What is a watershed?
The text book definition of a watershed is the entire geographical area drained by a river and its tributaries; an area characterized by all runoff being conveyed to the same outlet. The Elkhorn Slough watershed stretches from the Pajaro Valley south to Castroville, and from the headwaters in San Benito County west to the Monterey Bay.
When it rains within the watershed, water "shed" from the land is carried downhill drop by drop into tributaries, streams, creeks and groundwaters eventually making its way into the Elkhorn Slough and with the outgoing tide to the Monterey Bay and Pacific Ocean. Water is the universal solvent meaning it can disolve more substances than any other liquid, but it also picks up and can carry with it the good and bad substances from all the lands it comes in contact with: the farms, grazing lands, residential areas and wild lands it traverses. So how we treat the land ultimately affects water quality for all the people, plants, and animals that depend on it at every level of the watershed- from the headwaters to the Ocean.
Elkhorn Slough and Surrounding Watersheds
Estuaries such as Elkhorn Slough are defined as coastal embayments consisting of deepwater subtidal habitats with adjacent intertidal wetlands. These estuarine habitats are usually semi-enclosed by land with open access to ocean waters that enter with the tides and are diluted by freshwater (Cowardin et al. 1979, Ferren et al. 1996).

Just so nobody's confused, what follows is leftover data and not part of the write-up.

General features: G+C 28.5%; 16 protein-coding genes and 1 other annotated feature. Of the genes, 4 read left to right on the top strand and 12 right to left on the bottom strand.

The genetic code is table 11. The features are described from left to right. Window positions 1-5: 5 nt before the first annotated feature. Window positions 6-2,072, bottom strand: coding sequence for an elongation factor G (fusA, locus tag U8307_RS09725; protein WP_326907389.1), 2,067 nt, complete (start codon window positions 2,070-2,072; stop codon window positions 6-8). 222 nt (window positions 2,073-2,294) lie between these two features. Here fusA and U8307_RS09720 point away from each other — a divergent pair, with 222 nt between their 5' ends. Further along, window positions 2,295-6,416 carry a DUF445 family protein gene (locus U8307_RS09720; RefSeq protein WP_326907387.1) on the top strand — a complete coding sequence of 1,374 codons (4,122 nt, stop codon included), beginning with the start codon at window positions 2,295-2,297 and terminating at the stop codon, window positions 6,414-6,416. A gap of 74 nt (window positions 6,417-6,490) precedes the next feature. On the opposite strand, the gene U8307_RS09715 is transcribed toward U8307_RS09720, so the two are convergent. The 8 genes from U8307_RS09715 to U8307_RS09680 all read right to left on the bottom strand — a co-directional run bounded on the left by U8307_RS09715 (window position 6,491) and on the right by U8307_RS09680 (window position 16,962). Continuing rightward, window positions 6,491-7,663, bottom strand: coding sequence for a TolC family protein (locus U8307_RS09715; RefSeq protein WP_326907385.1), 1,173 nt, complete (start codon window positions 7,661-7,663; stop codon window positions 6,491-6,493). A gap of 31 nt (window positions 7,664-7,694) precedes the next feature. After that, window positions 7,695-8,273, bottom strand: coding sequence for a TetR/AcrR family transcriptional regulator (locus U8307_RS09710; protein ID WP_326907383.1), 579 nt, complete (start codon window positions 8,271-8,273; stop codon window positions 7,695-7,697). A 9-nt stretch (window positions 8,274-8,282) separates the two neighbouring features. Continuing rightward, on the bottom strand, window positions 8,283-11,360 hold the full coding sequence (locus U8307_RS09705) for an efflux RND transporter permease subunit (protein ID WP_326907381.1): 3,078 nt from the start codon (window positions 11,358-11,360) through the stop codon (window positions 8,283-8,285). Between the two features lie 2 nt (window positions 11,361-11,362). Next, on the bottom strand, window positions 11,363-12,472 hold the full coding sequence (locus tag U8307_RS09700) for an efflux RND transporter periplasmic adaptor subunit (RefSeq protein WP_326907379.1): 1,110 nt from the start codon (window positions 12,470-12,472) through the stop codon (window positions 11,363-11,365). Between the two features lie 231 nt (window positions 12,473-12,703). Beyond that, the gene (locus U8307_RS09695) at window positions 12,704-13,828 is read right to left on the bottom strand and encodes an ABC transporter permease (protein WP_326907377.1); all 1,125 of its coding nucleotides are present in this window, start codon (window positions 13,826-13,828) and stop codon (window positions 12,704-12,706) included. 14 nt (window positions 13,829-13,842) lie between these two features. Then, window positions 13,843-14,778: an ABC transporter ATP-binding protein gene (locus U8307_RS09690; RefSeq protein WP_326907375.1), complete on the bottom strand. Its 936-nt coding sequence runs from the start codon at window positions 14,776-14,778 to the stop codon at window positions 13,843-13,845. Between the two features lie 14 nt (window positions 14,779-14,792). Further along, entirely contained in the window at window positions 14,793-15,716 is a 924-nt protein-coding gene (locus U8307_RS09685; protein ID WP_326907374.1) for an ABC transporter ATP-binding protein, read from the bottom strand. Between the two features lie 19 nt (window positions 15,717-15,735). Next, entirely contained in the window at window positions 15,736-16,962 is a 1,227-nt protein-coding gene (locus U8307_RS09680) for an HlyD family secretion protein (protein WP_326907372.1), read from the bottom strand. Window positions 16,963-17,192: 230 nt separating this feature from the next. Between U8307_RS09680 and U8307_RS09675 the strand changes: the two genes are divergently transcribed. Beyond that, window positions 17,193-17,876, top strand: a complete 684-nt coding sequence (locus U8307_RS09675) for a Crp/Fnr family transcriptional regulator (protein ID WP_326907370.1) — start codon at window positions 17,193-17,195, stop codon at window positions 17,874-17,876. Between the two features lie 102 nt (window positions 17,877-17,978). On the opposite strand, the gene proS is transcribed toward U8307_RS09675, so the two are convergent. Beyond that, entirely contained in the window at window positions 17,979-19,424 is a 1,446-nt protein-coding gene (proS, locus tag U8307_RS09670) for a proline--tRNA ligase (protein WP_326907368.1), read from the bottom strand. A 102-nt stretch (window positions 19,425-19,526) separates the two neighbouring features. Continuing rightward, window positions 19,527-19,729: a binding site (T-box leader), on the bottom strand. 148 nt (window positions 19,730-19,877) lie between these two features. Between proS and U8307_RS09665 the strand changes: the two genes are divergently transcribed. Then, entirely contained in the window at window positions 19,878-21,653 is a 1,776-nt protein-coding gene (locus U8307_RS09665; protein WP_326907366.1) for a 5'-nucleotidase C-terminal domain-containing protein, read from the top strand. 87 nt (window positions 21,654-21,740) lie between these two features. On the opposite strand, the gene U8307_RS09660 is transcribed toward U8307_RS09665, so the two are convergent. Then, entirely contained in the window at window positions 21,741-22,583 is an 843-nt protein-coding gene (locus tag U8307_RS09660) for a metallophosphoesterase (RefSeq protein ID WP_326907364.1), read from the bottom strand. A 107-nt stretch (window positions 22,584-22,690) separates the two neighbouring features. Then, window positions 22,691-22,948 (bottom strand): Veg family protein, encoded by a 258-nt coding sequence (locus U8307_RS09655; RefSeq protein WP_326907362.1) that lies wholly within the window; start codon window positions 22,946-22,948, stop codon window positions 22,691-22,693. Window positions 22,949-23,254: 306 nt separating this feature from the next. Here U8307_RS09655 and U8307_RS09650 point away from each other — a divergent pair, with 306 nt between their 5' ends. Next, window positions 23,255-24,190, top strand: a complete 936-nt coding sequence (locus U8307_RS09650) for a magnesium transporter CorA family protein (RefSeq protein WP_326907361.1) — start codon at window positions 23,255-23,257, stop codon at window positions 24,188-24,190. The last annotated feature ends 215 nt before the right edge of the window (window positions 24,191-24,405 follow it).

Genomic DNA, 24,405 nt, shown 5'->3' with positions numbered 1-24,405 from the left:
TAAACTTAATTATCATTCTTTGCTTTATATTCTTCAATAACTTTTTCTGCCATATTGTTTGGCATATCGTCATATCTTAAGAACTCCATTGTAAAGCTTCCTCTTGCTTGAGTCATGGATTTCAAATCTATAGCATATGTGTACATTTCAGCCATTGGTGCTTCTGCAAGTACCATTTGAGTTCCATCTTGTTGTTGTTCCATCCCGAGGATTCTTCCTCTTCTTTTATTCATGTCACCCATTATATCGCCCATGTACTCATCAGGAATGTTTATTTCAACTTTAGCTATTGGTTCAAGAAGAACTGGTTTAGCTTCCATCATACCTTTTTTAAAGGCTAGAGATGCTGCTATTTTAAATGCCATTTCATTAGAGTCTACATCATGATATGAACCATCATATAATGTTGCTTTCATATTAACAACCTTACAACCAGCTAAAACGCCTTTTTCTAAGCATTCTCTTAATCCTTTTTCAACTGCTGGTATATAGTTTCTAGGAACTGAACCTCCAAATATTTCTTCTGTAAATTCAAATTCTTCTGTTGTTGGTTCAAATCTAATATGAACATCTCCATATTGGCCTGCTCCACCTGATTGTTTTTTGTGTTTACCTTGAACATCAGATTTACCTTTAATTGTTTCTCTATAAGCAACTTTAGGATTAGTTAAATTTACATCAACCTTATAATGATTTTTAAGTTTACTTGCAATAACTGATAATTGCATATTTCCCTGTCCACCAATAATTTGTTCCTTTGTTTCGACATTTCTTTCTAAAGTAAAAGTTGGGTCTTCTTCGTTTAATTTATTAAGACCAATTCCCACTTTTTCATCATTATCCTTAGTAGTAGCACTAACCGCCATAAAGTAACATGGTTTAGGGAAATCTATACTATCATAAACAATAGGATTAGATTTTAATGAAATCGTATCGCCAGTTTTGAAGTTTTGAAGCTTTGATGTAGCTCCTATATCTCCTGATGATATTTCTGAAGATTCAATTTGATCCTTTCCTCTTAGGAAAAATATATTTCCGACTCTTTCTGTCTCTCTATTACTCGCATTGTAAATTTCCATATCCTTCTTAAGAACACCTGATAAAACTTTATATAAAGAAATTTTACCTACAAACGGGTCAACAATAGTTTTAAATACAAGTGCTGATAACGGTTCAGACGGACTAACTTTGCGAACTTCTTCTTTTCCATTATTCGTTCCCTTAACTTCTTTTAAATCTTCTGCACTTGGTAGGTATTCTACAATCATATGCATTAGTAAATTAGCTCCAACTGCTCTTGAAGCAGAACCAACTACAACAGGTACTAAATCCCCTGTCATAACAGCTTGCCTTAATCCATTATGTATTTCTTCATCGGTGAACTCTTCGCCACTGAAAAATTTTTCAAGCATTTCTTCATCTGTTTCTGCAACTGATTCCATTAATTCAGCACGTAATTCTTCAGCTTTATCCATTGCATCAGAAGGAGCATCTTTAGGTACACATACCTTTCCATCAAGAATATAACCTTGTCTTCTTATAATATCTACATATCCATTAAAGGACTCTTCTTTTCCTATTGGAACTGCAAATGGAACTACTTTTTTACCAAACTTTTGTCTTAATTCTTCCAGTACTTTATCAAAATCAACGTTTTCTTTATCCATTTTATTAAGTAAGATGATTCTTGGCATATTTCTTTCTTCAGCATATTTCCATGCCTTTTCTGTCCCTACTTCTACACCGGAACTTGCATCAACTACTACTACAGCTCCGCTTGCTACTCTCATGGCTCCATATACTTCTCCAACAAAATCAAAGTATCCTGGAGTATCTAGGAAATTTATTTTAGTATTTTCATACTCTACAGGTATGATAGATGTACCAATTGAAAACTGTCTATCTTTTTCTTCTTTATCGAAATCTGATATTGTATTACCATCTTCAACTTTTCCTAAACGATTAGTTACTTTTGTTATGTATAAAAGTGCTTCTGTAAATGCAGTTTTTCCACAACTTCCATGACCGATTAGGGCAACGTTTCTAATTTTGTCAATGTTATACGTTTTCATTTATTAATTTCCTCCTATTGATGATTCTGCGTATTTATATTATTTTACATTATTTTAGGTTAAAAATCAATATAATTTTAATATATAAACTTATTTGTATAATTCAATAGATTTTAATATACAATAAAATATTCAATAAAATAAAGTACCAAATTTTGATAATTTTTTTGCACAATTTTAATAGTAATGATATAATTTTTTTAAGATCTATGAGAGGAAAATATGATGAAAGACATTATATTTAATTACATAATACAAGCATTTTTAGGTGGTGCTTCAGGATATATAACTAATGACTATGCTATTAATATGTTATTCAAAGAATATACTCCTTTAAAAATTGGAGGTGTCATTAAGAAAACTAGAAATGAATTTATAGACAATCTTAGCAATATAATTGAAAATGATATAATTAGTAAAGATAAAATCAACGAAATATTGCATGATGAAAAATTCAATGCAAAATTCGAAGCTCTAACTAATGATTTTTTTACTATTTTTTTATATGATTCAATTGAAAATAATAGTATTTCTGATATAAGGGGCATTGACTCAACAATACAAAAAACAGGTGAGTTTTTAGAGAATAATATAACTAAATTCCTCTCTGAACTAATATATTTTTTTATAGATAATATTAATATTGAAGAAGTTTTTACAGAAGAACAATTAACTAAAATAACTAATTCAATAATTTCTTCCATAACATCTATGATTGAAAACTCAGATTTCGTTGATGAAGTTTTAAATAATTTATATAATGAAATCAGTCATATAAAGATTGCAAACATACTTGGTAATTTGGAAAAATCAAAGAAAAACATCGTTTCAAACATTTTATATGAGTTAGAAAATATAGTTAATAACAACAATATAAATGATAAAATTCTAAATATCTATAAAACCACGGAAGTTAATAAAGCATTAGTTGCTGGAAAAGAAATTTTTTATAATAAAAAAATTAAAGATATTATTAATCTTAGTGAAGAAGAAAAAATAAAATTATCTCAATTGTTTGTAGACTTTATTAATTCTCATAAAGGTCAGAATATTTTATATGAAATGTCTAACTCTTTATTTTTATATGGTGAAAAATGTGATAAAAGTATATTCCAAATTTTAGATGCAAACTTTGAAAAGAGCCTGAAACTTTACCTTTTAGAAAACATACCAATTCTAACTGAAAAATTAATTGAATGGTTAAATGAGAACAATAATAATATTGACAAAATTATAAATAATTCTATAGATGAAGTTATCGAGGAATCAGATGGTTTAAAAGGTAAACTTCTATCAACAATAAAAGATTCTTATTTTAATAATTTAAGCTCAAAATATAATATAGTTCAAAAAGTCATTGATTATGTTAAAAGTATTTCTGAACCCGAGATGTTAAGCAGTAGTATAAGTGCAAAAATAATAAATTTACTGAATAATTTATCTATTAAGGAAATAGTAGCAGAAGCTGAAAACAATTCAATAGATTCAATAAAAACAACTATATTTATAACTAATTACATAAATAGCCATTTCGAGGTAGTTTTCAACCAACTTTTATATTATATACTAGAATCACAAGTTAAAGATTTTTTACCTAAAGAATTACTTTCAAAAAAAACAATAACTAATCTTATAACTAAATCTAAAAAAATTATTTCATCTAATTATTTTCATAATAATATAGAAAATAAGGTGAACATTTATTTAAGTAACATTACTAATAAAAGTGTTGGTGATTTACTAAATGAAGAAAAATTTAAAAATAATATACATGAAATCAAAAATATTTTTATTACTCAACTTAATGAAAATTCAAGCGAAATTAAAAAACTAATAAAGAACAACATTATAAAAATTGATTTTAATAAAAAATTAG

Freshwater enters Elkhorn Slough from Carneros Creek and the Pajaro River (during fl ood events only) at the head of the estuary and the old Salinas River Channel draining the Tembladero watershed at the mouth of Elkhorn Slough. Intermittently during summer months, the water control structure between the Salinas River and Old Salinas River Channel is opened, and waters from the larger Salinas watershed may enter Elkhorn Slough. The Elkhorn Slough watershed is 30,292 acres. However, Elkhorn Slough is part of a larger interconnected network of estuarine habitats. Waters from the Moro Cojo watershed (13,349 acres) and Gabilan/Tembladero (Alisal) watershed (101,026 acres) also drain into Elkhorn Slough. These waters enter Elkhorn Slough through the Old Salinas River Channel at the Moss Landing South Harbor, where flooding tides push these waters at least three-quarters of the way up the estuary (Johnson et al. in press).
Further Reading / Sources:
Elkhorn Slough Tidal Wetland Project Team. 2007. Elkhorn Slough Tidal Wetland Strategic Plan. A report describing Elkhorn Slough’s estuarine habitats, main impacts, and broad conservation and restoration recommendations. 100 pp. (Download the whole plan or just parts here.)